Gastrointestinal problems include constipation, diarrhea, reflux, vomiting, belly pain, and feeding problems. Some families of children with autism spectrum disorders (ASDs) report GI problems. These symptoms can add stress to the child and family.

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  • ASDs Family Handout—Guardianship

    All teens, including teens with autism spectrum disorders (ASDs), become adults and their own legal guardians on their 18th birthday. By law, when a person turns 18, her parents are no longer allowed to make medical or legal decisions for her. The only way parents can continue making decisions for their

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  • ASDs Family Handout—Health Care Transition: Moving From Adolescence to Adulthood

    Moving into adulthood can be challenging for any young person with or without autism spectrum disorders (ASDs). While much attention is given to transitioning from high school to postsecondary education or to the workforce, parents should also be mindful of the transition to new doctors and medical service

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  • ASDs Family Handout—Inclusion: Elementary School

    Inclusion describes an approach toward education that allows children who require additional educational services to receive those supports in regular classrooms with typically developing peers. The goal of inclusion is for all children with disabilities to attend school in the least restrictive environment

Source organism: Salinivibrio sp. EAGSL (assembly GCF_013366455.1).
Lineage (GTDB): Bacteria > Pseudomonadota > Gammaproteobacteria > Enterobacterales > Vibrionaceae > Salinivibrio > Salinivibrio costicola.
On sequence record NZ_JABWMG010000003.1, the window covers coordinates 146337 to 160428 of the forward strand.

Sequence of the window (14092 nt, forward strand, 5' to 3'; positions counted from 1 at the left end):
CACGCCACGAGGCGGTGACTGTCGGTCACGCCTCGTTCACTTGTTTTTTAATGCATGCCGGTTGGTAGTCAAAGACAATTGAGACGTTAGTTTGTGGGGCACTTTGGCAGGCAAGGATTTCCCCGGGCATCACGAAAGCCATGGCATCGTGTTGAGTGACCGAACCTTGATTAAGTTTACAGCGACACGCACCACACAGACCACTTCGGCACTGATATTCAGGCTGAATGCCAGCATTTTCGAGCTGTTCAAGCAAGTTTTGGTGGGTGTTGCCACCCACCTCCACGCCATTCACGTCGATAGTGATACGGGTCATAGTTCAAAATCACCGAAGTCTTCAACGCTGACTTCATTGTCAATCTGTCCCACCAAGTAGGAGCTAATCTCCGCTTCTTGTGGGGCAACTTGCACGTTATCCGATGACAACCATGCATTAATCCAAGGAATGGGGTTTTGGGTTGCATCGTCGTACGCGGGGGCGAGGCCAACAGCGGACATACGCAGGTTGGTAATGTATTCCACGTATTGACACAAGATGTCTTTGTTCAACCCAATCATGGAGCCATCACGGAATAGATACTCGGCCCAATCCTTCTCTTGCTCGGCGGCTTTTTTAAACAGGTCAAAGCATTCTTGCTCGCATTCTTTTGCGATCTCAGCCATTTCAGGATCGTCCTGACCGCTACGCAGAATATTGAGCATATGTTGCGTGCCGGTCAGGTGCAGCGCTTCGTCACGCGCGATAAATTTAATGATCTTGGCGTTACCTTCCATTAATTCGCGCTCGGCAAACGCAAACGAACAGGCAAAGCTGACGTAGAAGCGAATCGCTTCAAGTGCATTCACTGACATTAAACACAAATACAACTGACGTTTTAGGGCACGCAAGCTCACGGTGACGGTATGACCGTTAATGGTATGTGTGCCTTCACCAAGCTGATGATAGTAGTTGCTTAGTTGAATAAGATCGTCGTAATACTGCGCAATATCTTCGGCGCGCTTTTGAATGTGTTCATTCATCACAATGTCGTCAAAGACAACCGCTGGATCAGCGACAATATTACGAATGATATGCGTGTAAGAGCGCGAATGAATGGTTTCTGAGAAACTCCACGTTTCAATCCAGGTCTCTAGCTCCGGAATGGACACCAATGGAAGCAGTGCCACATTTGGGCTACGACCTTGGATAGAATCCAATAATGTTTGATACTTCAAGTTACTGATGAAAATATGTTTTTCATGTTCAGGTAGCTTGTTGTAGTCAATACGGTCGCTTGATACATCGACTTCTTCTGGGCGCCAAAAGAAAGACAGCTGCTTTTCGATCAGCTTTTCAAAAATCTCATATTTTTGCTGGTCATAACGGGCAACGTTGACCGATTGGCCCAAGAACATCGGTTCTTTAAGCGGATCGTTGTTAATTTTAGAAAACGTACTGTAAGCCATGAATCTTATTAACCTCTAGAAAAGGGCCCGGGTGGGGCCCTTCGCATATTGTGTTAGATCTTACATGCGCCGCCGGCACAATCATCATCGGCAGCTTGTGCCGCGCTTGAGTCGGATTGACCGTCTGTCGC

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  • ASDs Family Handout—Inclusion: Middle and High School

    Inclusion describes an approach toward education that allows children who require additional educational services to receive those supports in regular classrooms with typically developing peers. The goal of inclusion is for all children and youth with disabilities to attend school in the least restrictive

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  • ASDs Family Handout—Intervention Approaches Used for Children With Autism Spectrum Disorders